in the carriage, one of whom asked. the other "who are they going on at, is
it the bloke who just got on?" to which the second replied. "yes, I think
so". I was. tempted to reply, but as in every other instance the abusers are
enabled in their cowardice by. physically outnumbering the abused; any
confrontation would. result in my being beaten up, followed by a complaint
to the police that "he attacked us", and of course he's ill, so he. must
have been imagining that we were. getting at him. ty, aren't they?

But the tiness of the four youths on the tube. train is as nothing
compared to the episode on the National Express coach to Dover. in the
summer of 1992. While going on holiday. to the Continent I was verbally set
upon by a couple travelling sitting a few rows behind. The. boy did the
talking, his female companion contributing only. a continuous empty giggling
noise. He spoke loudly to ensure other people on the coach. heard, always
about "they" and "this bloke" but never naming. either the abusers or the
person he was talking about.. He said "they" had "found somebody from his
school, and. he was always really stressed at school". They must have dug
deep to find enemies there; perhaps someone. who dropped out of school,
someone who didn't do too well later, who was jealous and keen to get. their
own back? The boy also said "he was in a bed and breakfast for. only one
night and they got him". By a not. unexpected coincidence I had been in a
B&B in Oxford a week previously, which had been booked from. work; other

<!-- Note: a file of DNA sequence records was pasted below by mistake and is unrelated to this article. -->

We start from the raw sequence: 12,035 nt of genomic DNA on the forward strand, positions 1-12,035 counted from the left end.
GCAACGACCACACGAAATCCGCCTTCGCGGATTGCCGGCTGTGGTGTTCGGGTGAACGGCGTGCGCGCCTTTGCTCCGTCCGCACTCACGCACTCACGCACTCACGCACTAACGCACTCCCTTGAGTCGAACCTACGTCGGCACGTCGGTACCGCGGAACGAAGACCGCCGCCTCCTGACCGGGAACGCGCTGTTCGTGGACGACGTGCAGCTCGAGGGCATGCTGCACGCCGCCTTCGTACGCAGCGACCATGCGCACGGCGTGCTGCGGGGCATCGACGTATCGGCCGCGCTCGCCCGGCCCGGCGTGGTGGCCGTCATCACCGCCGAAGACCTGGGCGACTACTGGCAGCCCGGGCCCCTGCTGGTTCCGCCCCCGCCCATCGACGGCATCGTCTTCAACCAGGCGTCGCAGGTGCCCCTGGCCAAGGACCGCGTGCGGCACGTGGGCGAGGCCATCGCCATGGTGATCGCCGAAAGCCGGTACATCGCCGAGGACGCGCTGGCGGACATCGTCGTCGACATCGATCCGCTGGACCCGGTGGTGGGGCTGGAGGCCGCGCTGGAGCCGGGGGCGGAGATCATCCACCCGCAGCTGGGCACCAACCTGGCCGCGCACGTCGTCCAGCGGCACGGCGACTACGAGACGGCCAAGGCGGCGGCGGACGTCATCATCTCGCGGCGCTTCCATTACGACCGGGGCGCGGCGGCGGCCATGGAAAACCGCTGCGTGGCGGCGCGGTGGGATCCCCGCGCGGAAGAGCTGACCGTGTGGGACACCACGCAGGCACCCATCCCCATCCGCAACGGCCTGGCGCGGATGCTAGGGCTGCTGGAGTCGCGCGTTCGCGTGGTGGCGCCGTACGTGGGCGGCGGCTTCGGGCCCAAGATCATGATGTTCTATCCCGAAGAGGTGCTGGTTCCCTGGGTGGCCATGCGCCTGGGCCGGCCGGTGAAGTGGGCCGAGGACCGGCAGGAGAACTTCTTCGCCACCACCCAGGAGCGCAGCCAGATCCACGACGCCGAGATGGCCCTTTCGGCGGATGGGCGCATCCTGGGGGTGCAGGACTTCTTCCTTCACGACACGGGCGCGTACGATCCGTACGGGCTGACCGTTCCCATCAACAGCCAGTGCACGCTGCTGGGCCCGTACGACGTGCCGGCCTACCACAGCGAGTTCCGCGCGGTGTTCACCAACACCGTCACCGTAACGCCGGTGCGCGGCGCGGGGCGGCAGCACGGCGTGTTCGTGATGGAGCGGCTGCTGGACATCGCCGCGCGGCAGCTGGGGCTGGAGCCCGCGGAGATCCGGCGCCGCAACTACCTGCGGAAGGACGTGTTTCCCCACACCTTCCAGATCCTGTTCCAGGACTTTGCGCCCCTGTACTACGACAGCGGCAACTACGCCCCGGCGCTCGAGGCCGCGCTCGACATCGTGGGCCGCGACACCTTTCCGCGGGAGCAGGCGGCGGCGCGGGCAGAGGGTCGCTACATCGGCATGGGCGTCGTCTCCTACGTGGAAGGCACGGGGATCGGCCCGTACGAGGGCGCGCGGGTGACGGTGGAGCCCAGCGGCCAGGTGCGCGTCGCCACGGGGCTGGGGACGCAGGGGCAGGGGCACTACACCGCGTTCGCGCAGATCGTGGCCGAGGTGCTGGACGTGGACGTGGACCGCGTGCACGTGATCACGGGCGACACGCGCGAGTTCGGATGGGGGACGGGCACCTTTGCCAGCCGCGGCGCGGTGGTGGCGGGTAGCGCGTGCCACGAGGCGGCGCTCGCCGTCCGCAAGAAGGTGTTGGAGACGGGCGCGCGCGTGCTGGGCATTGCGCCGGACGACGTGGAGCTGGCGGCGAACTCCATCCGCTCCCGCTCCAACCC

things lead me to the conclusion that the company's offices were bugged. for
most of the 2 1/2 years that I was there, so "they" would. have known a room
in the. B&B had been booked. (But I'll bet "they" didn't tell the company's
managers their offices. were bugged, did they?).

After a few minutes of this I went back to where they. were sitting and
asked. where they were travelling. The boy named a village in France, and
the girl's giggling suddenly ceased; presumably it permeated. to her brain
cell what the purpose of the boy's. abuse was.

This and other set-up situations are obviously calculated. to provoke a
direct confrontation which. would bring in the police, with the abusers
claiming that they were. the ones attacked. Again in 1992, outside the
house. where I was living in Oxford I was physically attacked by someone -
not punched, just grabbed by the coat, with some verbals. thrown in for good
measure.. That was something the people at work shouldn't have known
about... but. soon after a couple of people were talking right in front of
me about, "I. heard he was attacked". The UK police have a responsibility
for preventing assault occurring, but they do not seem to take any. interest
in meeting that responsibility. I suppose their. attitude is that harassment
does not. come within their remit unless it involves physical assault, and
they will only. become involved once that happens. That is of course quite
the wrong attitude for them to. take, but as I now understand, the police
investigate only the crime they wish to investigate; if. they do not take
your complaints seriously then there is nothing you can do. to make them
take. action.